ASPEN VS ASPEN
For some, Aspen is best described as a champagne-soaked afternoon at Cloud 9 after a morning of outstanding Highland’s skiing. For others, Aspen is the sine qua non of intellectual discourse at the Aspen Institute followed by a meditative hike at St. Benedict’s Monastery.
While most have a singular idea about what Aspen is all about, for every description of this Rocky Mountain town there is an equally compelling counterpoint. And, it is from these contrasts that Aspen’s essence emerges. To experience Aspen’s many contrasts is to fully appreciate this community.
Winter vs. summer:
Given most people head to Aspen with ski boots and mink coats in hand, it is not uncommon to be asked: “have you been here in the summer?” Aspen’s wintry draw is strong what with some of the world’s best downhill skiing across its four mountains, its louche nightlife and indulgent retail. But, when the snowpack gives way to warmer months, Aspen thrives with hikers taking to its many passes, lakes and peaks and culture vultures flying in for a film, music or dance festival.
As Jason Burns, of Burns & Madsen event planners said: “In the summer Aspen is more about outdoor and recreation, simply because the back country opens up. In the winter, when we are all cozied in, it becomes all about the skiing, fine dining and retail.” This seasonal expansion and contraction makes for Aspen’s “heartbeat.”
Mining town vs. resort town:
John Galante, a travel industry expert and Aspen local summed it up best: “What makes us different is that we are a ski resort in a mining town.”
Unlike many ski resorts, Aspen has a long history that dates back to 1889 when it was founded as a silver mining town. Its history is still very present as evinced by the Victorian Wheeler Opera House, Hotel Jerome and the West End’s gingerbread homes. And the pioneering spirit that drove miners here over a century ago, still defines the essence of those who remain here to experience freedom, embrace acceptance and make new ideas possible.
If Aspen’s mining town roots connect to its soul, Aspen’s resort roots connect to the mind and body. As people experience the “Rocky Mountain high” that is so unique to and in Aspen, they are doing so through the richness and diversity Aspen’s athletic, hedonistic and intellectual offerings. Finding another place in the world that is as robust in its experiences for the mind, body and soul as Aspen is, is a near impossible task.
Explore vs. Cache Cache:
No matter what you know about Aspen, what you likely do know about is its reputation as a “playground” for the well heeled. And, there is no denying that being in Aspen can be an expensive proposition. But it is not the only proposition.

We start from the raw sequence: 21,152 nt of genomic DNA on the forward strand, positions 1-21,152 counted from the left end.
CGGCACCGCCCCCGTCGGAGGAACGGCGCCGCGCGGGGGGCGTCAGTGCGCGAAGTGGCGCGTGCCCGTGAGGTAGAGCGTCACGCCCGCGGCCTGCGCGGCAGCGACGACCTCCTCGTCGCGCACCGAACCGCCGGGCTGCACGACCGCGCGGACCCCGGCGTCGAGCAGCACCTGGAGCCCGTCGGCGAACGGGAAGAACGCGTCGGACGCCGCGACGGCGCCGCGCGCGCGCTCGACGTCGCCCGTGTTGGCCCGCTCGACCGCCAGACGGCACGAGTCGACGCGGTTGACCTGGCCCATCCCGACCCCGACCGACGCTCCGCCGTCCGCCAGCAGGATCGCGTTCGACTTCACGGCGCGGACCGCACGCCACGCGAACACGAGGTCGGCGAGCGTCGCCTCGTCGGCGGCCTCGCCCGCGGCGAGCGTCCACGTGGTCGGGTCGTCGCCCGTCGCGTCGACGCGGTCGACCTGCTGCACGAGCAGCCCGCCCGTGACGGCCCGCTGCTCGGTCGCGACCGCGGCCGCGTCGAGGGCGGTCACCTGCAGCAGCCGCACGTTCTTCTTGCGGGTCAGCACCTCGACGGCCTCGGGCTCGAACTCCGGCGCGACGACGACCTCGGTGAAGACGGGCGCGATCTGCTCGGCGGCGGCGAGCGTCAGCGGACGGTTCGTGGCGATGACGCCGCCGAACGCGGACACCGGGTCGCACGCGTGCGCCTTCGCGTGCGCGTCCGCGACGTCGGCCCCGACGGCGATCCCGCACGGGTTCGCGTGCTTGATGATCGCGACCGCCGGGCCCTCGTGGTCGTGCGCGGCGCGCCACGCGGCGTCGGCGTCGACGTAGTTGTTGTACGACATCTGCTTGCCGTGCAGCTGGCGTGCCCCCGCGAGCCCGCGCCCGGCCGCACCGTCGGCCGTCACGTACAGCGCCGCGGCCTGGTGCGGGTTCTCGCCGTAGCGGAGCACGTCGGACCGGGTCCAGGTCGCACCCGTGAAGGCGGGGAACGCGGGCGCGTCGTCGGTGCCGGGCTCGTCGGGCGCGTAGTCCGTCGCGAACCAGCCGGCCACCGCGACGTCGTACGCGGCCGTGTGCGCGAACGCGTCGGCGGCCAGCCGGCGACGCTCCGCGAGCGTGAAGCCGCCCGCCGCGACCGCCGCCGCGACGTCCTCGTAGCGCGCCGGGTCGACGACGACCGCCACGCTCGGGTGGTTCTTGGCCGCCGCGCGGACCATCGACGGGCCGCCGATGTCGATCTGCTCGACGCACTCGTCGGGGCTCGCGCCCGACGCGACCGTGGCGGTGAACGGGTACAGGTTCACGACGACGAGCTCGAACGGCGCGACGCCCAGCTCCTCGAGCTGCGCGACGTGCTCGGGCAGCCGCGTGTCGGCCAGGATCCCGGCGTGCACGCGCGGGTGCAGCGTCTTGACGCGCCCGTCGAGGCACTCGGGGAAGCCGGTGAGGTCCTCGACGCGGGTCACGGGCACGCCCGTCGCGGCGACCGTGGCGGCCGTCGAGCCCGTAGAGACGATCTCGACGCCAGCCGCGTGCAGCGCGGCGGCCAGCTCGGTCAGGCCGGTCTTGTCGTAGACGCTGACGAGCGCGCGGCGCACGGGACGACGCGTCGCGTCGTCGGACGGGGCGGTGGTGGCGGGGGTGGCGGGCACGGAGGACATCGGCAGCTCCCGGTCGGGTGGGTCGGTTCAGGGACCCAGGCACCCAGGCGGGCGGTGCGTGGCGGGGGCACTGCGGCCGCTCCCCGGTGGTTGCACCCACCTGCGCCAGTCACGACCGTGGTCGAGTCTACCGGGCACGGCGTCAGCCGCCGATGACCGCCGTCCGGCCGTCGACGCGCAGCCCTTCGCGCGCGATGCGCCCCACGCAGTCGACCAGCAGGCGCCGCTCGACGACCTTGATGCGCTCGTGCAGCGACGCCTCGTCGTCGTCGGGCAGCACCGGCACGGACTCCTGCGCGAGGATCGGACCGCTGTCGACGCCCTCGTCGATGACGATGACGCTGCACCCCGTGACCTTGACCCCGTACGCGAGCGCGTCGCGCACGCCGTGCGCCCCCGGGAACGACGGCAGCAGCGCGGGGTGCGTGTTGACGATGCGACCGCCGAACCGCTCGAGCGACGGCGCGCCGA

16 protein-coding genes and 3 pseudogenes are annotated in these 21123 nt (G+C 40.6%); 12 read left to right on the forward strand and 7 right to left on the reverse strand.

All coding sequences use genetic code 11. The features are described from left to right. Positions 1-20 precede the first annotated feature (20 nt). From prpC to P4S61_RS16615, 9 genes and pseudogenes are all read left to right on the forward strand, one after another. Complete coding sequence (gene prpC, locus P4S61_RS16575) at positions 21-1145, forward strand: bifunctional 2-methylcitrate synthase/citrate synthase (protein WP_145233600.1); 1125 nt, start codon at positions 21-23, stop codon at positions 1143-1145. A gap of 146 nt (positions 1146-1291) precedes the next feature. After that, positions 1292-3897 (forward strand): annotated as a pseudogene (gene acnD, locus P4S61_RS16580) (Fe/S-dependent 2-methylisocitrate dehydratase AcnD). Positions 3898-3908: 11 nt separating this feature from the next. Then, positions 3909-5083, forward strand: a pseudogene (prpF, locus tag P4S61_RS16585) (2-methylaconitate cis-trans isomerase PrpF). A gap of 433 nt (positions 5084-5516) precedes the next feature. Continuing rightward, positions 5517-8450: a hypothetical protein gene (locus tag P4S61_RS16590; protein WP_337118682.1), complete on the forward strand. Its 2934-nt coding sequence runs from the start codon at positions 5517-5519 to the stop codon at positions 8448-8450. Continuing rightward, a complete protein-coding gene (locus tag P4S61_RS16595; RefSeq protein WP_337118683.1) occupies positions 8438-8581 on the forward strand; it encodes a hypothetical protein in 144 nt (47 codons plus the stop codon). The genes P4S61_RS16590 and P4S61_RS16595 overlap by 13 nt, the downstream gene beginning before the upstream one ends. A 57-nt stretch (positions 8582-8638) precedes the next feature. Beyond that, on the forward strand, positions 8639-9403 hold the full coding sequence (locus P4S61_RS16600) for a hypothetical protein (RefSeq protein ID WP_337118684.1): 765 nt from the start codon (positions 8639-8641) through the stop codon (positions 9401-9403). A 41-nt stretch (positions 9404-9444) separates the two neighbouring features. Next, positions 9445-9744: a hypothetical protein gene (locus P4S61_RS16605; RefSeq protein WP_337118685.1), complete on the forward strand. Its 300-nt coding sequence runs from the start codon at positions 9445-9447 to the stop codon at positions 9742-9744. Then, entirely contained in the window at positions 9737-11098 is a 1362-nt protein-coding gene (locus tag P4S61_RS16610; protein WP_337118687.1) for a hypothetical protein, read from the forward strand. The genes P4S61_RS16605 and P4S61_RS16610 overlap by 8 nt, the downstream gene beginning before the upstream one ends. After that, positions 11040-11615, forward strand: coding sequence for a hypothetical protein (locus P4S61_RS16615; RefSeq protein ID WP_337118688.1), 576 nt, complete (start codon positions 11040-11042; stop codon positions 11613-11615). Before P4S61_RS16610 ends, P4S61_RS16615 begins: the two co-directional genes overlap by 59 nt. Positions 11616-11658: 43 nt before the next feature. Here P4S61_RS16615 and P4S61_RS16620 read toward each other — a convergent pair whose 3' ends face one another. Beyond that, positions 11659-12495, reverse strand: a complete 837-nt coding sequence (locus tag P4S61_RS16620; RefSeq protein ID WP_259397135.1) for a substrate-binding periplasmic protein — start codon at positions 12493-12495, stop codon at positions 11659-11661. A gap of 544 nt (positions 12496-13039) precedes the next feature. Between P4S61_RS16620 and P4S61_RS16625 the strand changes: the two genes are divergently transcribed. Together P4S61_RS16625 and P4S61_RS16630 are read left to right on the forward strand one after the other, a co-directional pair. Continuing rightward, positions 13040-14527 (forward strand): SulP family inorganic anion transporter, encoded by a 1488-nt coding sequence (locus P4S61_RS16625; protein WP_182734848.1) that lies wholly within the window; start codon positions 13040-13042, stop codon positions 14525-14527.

As Tony Delucia, the GM of Hotel Jerome said: “The biggest secret is you can make it here. It is expensive, but you can make it work. If you’re tenacious about wanting to be here, you’ll find a way.” For every way you might spend money in Aspen, there is a way to spend less.
From the food scene, you can make your way to some of the best vegetarian food at Explore, tucked away in Aspen’s most charming bookstore. Or, you can break the bank indulging in the sublime food at Cache Cache.
Staying here can go from taking up residence at any of the charming “Airbnbs” to indulging in the luxe accommodations at the Hotel Jerome, St. Regis and Little Nell. Living here can run you six figures just outside of Aspen in towns “down valley” like Basalt or it can run you seven and eight figures if you make your way up Aspen’s luxe Red Mountain.
And, when we think about Aspen as a pair of well-worn jeans, you can get a pair in Aspen anywhere from Brunello Cucinelli to the Aspen Thrift Shop
But, as Tony went on to say: “The whole rich poor thing has eased up. Everyone realizes that this town functions because of all of the people who come here and make Aspen, Aspen.”
Local vs. tourist:
John Thew, Director of Aspen Film, when describing the people in Aspen, says: “I am struck by how big and small the community is. It is not unusual to see Bill Clinton and the Dalai Lama walking down the street, but also see the president of the bank wave and say “hi!”
Aspen’s approximate 7000 townsfolk make it an intimate place. Its exponential tourist trade makes it a bustling one. But, no matter when you come to Aspen, the one consistent experience you will have here is of its people; a group that is unified around one simple fact: making sure Aspen stays Aspen. Everyone who calls Aspen home has as their focus on maintaining its small-town nature and making sure its history remains a vital part of its future.
Much more simply put, people care about Aspen because of how Aspen “takes care” of them. People come here and are transformed. And, because of that transformation, never really leave.
When it comes to the people of Aspen there really is no “divide” or Aspen vs. Aspen. There simply is one tightly-knit, accepting community that is devoted to this extraordinary place.